Pro and cons of investing in condos as buy and hold properties

8 Replies

@Troy Kannegieter

I definitely recommend listening to the Bigger Pockets podcast with Nazz Wang to hear some firsthand accounts on the issues with condos.

My take is that it's most usually a bad idea. The HOA becomes your business partner, whether you like it or not. They are a business partner that collects a high salary on top of it.

HOAs are usually an arm of authority for owner-occupants to exact their will upon their neighbors and non-occupying landlords. I have never encountered an HOA that was super friendly to landlords who owned in the building. Generally, you are viewed as more of a problem than not. I believe they are wrong about this in a broad sense, but their purpose usually has nothing to do with investment or sound financial decisions, and more in regards to creating an ideal environment for their stakeholders.

Since the total makeup of the residential portion of my investment portfolio is high rise condos, I will share my thinking on the subject

1. Condos are a way to participate in the "urbanization" trend

2. Since HOAs make sure rules are enforced, you rarely have situations of tenants destroying/damaging property or conducting illegal activities from your property

3. Since the HOA is responsible for everything outside the walls, much less time is spent with maintenance and repair items, contractors, etc.

4. HOA fees are higher than repairs and maintenance on most single family properties, so your net income will probably be less.

5. SFR will appreciate more than condos in the same area - areas such as downtown where there are no SFR are an exception.

So in summary, if time, ease and lack of hassle are more important than extra cash flow, condos can be good. You would probably make more money (in general) with SFR.

@Trevor Ewen @Don Konipol

Thanks guys.  I also had questions on condos as potential buy and holds.  I'm looking for my next good deal, and condos seem to keep popping up on my radar lately...  Didn't pull the trigger because its a new animal to me- I don't know enough about it to feel confident yet...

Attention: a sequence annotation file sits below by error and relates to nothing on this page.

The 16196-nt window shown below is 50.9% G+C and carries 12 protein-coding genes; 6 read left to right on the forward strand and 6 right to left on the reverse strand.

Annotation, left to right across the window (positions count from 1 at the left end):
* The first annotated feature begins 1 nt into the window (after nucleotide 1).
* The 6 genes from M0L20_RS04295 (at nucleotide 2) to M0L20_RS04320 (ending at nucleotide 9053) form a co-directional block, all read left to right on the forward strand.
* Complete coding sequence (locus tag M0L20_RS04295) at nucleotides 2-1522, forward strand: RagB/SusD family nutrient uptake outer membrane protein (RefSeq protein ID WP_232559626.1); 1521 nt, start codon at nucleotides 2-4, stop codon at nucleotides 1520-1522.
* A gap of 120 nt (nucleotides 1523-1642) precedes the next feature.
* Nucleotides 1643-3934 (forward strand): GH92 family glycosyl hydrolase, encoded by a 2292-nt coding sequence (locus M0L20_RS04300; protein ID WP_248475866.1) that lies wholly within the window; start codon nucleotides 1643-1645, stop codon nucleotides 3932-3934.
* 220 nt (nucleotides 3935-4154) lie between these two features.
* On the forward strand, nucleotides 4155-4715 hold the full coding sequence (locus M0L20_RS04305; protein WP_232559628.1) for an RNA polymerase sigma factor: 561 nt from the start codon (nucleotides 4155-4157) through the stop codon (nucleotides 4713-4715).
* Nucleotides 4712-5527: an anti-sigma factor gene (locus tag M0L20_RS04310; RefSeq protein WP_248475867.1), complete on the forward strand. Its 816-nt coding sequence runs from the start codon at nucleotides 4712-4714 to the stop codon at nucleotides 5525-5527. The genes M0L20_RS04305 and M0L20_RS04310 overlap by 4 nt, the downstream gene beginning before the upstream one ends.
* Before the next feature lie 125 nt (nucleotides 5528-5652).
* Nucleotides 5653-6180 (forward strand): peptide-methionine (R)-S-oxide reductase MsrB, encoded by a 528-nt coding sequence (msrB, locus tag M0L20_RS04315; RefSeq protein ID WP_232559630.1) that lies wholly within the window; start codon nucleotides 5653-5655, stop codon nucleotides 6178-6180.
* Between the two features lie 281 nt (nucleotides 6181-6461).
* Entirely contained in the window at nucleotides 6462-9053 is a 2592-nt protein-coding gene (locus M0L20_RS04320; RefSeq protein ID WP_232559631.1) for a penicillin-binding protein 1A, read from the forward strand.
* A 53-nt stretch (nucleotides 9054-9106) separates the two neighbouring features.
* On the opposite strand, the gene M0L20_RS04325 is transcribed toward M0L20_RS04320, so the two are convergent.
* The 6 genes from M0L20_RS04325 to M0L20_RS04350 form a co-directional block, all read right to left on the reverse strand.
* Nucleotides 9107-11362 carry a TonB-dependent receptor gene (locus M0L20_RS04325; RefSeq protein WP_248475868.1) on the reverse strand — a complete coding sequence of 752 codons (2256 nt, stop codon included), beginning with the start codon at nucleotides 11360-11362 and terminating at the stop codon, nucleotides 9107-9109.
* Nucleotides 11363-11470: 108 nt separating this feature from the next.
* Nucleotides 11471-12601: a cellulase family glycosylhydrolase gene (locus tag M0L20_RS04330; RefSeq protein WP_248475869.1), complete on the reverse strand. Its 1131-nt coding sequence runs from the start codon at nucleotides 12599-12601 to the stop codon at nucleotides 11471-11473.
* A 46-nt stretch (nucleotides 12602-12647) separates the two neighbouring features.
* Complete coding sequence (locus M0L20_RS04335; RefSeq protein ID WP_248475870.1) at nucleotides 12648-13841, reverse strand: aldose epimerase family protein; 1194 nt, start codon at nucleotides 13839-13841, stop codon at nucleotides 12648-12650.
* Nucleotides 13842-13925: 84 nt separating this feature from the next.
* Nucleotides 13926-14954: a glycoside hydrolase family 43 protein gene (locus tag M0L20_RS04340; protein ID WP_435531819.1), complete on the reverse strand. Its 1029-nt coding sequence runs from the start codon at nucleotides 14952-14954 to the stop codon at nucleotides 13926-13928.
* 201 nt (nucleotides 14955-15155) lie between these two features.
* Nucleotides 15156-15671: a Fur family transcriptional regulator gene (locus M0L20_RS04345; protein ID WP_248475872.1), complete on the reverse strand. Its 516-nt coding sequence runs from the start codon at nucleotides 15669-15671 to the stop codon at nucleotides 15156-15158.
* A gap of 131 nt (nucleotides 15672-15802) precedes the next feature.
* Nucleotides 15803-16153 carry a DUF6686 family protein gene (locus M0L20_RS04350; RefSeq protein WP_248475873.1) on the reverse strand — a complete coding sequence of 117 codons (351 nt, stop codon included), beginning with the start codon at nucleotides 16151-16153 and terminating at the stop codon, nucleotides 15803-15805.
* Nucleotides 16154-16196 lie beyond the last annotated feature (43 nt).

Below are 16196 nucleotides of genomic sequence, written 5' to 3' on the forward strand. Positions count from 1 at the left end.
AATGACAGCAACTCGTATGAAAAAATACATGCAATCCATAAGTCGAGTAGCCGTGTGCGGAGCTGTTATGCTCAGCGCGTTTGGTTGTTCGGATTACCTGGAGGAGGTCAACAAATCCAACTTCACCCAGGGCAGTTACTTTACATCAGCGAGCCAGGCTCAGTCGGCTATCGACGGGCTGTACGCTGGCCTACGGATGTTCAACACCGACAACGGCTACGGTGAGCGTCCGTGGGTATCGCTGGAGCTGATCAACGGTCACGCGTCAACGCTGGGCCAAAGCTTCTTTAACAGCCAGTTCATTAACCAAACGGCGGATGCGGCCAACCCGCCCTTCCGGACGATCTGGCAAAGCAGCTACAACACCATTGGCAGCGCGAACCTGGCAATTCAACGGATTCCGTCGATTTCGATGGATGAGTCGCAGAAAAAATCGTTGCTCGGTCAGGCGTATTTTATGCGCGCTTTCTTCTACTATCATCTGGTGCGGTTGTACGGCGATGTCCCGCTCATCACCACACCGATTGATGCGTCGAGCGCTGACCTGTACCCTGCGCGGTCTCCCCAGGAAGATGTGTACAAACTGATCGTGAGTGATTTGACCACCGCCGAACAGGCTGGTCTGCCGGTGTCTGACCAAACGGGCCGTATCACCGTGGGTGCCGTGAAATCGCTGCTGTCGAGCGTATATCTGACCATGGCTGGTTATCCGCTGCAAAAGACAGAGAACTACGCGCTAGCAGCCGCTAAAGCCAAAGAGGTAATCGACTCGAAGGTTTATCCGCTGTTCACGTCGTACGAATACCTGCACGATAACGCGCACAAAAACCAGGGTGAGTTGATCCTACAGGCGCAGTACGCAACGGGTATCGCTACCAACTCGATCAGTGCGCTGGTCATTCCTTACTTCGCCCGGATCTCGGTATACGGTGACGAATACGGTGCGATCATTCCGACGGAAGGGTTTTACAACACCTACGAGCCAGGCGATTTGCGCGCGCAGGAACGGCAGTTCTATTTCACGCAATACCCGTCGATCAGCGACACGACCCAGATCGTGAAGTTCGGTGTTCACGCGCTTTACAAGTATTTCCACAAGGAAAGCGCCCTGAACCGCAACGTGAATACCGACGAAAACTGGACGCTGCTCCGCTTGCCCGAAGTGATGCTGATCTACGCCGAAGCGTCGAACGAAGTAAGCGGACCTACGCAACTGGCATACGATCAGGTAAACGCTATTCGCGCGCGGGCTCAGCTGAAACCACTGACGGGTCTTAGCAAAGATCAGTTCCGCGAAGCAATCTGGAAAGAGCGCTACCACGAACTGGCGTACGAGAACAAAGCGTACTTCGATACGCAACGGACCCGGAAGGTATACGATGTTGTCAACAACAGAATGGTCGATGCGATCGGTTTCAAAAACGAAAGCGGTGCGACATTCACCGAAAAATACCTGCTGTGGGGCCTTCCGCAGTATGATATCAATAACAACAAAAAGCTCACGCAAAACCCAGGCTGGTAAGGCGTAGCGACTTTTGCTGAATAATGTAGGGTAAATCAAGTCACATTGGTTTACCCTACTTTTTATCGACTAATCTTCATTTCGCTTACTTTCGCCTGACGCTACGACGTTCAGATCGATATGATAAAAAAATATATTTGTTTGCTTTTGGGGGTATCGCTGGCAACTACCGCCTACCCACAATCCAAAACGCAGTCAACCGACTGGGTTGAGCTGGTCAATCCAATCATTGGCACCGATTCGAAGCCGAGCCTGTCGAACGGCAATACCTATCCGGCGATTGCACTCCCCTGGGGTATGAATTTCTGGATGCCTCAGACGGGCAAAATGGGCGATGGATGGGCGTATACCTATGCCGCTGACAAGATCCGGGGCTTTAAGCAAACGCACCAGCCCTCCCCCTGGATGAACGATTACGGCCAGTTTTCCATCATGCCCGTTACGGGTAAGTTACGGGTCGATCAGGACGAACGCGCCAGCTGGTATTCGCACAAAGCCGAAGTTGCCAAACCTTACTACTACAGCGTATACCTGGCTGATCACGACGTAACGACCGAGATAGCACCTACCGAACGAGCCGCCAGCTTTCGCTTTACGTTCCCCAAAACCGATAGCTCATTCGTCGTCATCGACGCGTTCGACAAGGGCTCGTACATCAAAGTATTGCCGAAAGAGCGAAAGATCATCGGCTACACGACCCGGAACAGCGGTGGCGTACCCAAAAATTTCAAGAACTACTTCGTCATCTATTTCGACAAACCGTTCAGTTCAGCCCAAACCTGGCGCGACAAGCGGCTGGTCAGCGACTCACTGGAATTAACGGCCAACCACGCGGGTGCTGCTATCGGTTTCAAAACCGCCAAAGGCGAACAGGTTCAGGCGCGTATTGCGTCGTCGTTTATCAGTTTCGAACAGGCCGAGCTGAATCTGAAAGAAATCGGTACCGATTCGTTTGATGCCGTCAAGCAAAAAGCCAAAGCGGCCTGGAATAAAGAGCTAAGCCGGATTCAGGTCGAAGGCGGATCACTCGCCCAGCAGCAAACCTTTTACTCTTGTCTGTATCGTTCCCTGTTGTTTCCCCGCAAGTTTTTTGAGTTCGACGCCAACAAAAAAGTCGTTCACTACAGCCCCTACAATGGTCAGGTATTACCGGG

thanks for the pros/cons of this!

Jimmy

I would echo Don above. I have been in condos since 2002. I've had up to 4 as rentals (2 currently). It goes against the conventional wisdom some to use them as rentals (but many people do it)... Once you work in dues (and assessments), the cash flow is tough (unless you get a screaming deal). Mine actually penciled out better at purchase but the dues have outpaced inflation and my rent increases. 

I like them as Don also alludes more as lifestyle fits for people unable or interested in the traditional exterior maintenance of a small multiplex or single family. And in my area, they tend to be cheaper than sf, easy to rent, and have appreciated nicely (few blogs about them as appreciation plays)..

The key is also finding an association where you even can rent them  (allowed by condo declarations/by laws etc), and even the organizational culture needs to be open to renters (many forums on restrictions). Look for disputes about rentals, extra fees, restrictions on rentals.

My best .02 tip is get on the board or get involved (I was President of 2; VP of 1)... you learn a bit about larger scale property management and can counter the absentee landlord perception.  I could go on....Feel free to message me for any questions on my condo rental experiences or ideas. Best of luck!

If your renting to undergrad college students be prepared for everything that can go wrong (in not all cases). In my experience you can get higher than average rents but the units will take a lot of neglect and abuse and leases terms are not followed relative to renting to older professional types. So the monetary equation between higher rents balanced out with higher vacancies and repairs.

Pros:Easy management, quicker turnover, less wear on unit

Cons:Special assessment, less appreciation or even depreciation, HOA changing rules, high investor or foreclosure ratio could lead to warrant issues thus pushing prices down, part of your property value is in the hands of othe, rising hoa fee

I actually like condos for the easy management. Of my 7 properties, 3 are condos.